The authors pointed out that their approach is general enough to work on other semiconductor substrates and to integrate other catalysts, allowing for fine-tuning of electrodes to maximize performance. Likewise, atomic layer deposition, the technique that allowed such fine and flawless layering, is in wide application in the semiconductor industry today. It should, therefore, lend itself to application on a large scale. Lastly, the results were achieved without exploring the use of other efficiency-enhancing techniques, such as surface texturing, which could further improve performance.

"We are excited about the possibilities of this technology," said McIntyre, "as much for the electrode itself, as for the process used to create it."

Their success might just push a promising technology one step closer to practical application and the world one step closer to a clean-energy future.

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Citation: Stanford team devises a better solar-powered water splitter (w/ video) (2011, June 21) retrieved 16 September 2019 from
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Jun 21, 2011
Eight hours is not 8,000 hours. How long will this technology last in real-world applications? Clearly they are optimistic. And if this succeeds in "pushing a promising technology one step closer to practical application," what are the other steps that need to be taken before we get clean energy at a decent price?

Jun 21, 2011
In fact, hydrogen is the cleanest burning chemical fuel known.

In theory, water splitting is a clean and efficient energy storage mechanism.

Hydrogen is a terrible medium for storing or transporting energy. It generally requires heavy equipment, high pressures, and cryogenics that are expensive to maintain. The "engines" that would use it would be beyond any average mechanic let alone the public to maintain.

Non-food competing GM crops and algae bioreactors can produce enough biodiesel to put a pretty big dent in transportation fuel consumption. Biodiesel is clean burning, easy to transport and store. Is biodegradable, carbon neutral, does not readily burn in the open air, and has higher energy density than gas. Cars already using it have better millage than hybrids.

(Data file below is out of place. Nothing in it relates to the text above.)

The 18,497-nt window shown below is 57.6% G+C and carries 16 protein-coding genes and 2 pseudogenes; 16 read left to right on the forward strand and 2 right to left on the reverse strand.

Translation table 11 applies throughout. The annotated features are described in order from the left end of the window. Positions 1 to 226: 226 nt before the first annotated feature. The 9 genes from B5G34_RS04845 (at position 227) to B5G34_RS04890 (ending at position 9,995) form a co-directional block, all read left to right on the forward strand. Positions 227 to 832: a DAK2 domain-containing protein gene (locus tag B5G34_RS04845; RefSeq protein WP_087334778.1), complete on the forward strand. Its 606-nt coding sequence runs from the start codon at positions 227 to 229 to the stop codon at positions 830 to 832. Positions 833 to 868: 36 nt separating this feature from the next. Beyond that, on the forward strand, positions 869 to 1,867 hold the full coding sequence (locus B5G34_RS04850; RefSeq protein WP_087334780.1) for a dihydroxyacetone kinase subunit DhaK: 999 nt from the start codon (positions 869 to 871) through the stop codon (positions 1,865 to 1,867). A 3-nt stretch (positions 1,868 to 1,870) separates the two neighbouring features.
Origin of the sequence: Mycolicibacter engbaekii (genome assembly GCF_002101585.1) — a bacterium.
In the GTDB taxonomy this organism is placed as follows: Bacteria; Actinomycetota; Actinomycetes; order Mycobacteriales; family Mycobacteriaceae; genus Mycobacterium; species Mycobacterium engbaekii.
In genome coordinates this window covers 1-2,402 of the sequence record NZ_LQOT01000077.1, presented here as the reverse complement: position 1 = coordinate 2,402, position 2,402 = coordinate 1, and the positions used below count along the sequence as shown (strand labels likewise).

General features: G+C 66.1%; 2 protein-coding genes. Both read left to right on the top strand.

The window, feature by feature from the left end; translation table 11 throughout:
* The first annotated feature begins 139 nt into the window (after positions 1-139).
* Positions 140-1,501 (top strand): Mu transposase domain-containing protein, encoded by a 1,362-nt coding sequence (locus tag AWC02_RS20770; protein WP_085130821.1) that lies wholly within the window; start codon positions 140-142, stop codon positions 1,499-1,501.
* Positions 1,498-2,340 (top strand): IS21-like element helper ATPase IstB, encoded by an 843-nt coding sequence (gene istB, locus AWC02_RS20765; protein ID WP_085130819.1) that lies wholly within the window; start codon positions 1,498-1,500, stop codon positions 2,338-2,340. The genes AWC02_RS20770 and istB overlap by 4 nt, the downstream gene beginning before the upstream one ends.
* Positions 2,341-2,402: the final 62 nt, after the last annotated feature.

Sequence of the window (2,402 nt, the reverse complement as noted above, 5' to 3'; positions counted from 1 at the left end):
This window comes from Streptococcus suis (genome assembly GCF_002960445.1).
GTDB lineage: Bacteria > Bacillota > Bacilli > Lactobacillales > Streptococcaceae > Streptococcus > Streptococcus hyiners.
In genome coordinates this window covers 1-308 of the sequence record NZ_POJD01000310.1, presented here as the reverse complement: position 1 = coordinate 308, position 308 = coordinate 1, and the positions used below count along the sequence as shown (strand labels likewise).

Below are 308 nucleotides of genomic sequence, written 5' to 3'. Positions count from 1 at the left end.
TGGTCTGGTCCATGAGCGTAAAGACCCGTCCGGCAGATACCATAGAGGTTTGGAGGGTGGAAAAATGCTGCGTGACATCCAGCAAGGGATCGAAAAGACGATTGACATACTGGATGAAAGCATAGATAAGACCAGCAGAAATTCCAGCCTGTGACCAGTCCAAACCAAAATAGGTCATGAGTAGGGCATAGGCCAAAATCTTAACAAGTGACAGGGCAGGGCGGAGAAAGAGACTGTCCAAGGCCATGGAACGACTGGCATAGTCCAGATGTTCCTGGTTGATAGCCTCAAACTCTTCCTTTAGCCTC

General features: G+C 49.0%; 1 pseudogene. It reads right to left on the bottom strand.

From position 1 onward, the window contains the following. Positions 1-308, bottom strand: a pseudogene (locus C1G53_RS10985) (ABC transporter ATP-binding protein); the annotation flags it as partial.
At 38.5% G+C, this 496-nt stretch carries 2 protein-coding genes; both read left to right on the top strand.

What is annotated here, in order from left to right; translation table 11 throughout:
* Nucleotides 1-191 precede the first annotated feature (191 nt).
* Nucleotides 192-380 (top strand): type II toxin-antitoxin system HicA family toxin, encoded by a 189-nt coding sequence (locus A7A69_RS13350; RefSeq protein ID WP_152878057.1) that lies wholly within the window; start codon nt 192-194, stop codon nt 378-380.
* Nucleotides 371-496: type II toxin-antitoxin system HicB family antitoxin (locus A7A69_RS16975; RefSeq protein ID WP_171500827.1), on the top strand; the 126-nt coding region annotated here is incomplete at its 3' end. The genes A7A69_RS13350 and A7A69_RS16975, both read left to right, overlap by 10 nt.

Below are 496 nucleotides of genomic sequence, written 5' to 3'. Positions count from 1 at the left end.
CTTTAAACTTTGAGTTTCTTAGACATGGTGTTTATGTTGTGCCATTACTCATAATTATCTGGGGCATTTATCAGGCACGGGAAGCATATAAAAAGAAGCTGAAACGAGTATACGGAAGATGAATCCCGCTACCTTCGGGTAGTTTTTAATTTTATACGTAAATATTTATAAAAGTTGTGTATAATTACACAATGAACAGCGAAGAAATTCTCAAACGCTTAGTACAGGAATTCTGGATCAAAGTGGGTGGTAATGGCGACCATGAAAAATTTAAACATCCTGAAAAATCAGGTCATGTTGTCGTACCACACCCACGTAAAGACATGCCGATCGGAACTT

First chain of stations that sells an American Brand biodiesel will be able to sell it at a higher price than gas.

Jun 21, 2011
Wow! 50% efficient!
Or is it 0.01% efficient?
We don't have a clue, do we?

Jun 21, 2011
...hydrogen is the cleanest burning chemical fuel known.

How can they say that??? Don't they know that water vapor is the biggest greenhouse gas there is, responsible for between an estimated 36 to 72% of the "greenhouse effect"? Heck, even old dreaded CO2 only contributes between 9 and 26% - its estimated TOP END is ten percentage points below the postulated lower end of water vapor's nefarious effect!

This "solar-powered water splitter" is kind of cool and all, but Sanescience is right - Hydrogen is a pain in the neck to use (I'm paraphrasing).

From Wikipedia: Liquid hydrogen has less energy density by volume than hydrocarbon fuels such as gasoline by approximately a factor of four. This highlights the density problem for pure hydrogen: there is actually about 64% more hydrogen in a liter of gasoline (116 grams) than there is in a liter of pure liquid hydrogen (71 grams). The carbon in the gasoline also contributes to the energy of combustion.

Go gasoline!

Jun 21, 2011
So many negative comments...

The only way we are going to achieve a sustainable energy future is by cultivating any and all energy possibilities. The idea that there is going to be one solution to the energy crisis is preposterous. Wind/wave/biofuel/solar/hydrogen will all have to be improved and used and all seem to be cleaner and pose less danger than nuclear, coal, or oil.

Stop complaining and start contributing.

Jun 21, 2011
Hydrogen is a terrible medium for storing or transporting energy. It generally requires heavy equipment, high pressures, and cryogenics that are expensive to maintain. The "engines" that would use it would be beyond any average mechanic let alone the public to maintain.

That's generally true and is why H will never be used in personal transportation (either in combustion engines or fuel cells).

However, there is an application where the drawbacks aren't so significant - power generation. If a power plant makes its own H and combusts it to generate power, then you don't need to transport the stuff around and you can contain any risks locally. The electricity produced can be used to power electric vehicles (rather than H itself).

But questions still need to be answered before this becomes reality: cost/economics, scale, longevity, etc.

Jun 22, 2011